The Brumidi Corridors are part of the wing of the U.S. Capitol constructed by Thomas U. Walter between 1852 and 1859. It is composed of five hallways, known as the main, west, inner, north and patent corridors.
Although Walter had envisioned plain-colored walls hung with a few oil paintings, Superintendent of Construction Captain Montgomery C. Meigs directed Constantino Brumidi to carry out an elaborate decorative scheme based on Raphael's Loggia in the Vatican.
Brumidi's classical training in Rome gave him a thorough understanding of ancient Roman, Renaissance and Baroque styles, symbols and techniques of wall painting. He began making designs for the corridors in 1856, and the painting of the walls and ceilings was carried out primarily between 1857 and 1859. Brumidi added details and scenes in the 1860s and painted frescoes in the lunettes over the doorways in the 1870s.
The ornate bronze railing of the stairways used by Senators at either end of the north corridor are composed of cherubs, eagles and deer entwined in leafy rinceaux that echo the wall decoration. They were designed by Brumidi, and Edmond Baudin sculpted them in Philadelphia. Archer, Warner, Miskey & Co. cast them, also in Philadelphia, and they were installed in 1859. Cleaning and conservation in 1988 restored their original antique bronze patina, and conservators cleaned and waxed them in 2014.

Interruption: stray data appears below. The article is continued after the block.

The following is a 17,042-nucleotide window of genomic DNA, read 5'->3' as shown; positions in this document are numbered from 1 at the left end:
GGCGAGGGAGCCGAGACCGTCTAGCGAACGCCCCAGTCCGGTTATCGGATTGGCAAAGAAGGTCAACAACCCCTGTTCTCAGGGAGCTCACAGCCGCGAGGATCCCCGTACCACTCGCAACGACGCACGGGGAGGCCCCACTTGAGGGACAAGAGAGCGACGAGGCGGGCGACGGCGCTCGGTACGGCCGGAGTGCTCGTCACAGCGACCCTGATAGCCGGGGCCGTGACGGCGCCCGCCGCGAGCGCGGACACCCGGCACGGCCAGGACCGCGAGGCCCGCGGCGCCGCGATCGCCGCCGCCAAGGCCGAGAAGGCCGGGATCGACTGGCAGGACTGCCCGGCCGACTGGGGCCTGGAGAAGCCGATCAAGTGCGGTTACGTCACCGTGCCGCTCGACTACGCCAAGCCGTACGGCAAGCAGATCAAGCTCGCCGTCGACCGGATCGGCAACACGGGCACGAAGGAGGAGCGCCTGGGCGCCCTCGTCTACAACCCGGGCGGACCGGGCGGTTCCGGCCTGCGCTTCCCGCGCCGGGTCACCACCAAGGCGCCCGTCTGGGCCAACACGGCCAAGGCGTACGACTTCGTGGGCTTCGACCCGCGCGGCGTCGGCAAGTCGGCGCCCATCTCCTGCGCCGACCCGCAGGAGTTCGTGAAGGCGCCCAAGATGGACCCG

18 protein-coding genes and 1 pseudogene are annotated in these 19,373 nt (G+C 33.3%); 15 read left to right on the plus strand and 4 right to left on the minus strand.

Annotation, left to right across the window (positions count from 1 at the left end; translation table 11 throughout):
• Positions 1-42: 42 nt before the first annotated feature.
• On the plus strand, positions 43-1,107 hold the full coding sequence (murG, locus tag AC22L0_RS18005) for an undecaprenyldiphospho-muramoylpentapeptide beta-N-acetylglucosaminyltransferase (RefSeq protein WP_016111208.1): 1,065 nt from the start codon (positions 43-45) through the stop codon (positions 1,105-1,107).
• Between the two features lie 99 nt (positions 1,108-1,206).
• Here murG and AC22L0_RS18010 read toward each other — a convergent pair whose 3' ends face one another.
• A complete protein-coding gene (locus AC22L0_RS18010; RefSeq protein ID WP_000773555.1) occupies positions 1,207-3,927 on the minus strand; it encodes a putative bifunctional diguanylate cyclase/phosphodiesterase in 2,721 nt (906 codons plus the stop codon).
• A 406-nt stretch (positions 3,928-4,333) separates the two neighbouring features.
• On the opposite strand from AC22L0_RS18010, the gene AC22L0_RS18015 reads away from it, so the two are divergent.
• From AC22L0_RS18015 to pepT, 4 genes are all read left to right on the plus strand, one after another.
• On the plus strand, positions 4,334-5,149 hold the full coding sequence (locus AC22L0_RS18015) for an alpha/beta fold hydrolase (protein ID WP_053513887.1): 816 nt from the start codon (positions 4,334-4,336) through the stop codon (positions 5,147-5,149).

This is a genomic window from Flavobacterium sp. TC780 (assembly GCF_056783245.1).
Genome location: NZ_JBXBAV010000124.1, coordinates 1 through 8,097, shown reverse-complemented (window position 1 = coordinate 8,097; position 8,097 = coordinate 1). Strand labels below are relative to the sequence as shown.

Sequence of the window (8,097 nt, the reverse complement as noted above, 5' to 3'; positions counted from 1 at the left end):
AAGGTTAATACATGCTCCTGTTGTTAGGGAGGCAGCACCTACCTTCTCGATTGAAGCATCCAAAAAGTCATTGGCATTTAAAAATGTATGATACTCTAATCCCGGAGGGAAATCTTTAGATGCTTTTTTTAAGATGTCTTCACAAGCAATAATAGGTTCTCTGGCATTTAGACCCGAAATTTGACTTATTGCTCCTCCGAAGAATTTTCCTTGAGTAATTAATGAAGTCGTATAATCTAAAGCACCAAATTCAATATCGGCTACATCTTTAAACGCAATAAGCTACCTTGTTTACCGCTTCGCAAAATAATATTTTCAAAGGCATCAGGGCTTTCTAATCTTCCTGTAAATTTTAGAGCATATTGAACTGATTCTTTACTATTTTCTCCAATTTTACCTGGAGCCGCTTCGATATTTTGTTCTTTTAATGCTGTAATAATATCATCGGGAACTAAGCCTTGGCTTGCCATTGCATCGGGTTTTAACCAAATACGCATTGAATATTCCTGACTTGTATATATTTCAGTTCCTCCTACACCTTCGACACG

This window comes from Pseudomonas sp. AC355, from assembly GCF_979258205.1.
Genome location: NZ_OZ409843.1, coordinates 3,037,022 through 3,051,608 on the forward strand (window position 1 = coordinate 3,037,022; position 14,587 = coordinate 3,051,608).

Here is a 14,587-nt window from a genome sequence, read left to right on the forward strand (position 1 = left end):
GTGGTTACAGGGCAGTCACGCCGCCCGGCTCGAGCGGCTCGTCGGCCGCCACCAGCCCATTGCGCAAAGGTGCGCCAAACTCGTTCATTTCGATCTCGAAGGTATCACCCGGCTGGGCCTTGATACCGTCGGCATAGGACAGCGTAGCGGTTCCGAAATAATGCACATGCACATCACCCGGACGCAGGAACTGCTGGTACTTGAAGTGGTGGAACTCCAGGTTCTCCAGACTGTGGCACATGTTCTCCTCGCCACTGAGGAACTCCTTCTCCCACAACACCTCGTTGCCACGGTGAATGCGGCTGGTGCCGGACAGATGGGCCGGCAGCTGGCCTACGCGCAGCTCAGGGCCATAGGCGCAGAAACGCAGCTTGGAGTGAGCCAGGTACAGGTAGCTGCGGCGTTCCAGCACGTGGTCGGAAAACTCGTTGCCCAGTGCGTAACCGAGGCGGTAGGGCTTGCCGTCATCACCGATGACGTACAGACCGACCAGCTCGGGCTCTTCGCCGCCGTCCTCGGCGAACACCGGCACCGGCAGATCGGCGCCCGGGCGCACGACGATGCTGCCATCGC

The ornately patterned and colored tile floors were manufactured by Minton, Hollins & Company in England. They were installed throughout the new extensions between 1856 and 1861. The encaustic tile, made of inlaid colored clays, was chosen for its beauty, durability and rich design, which complement the painted decoration of the corridors.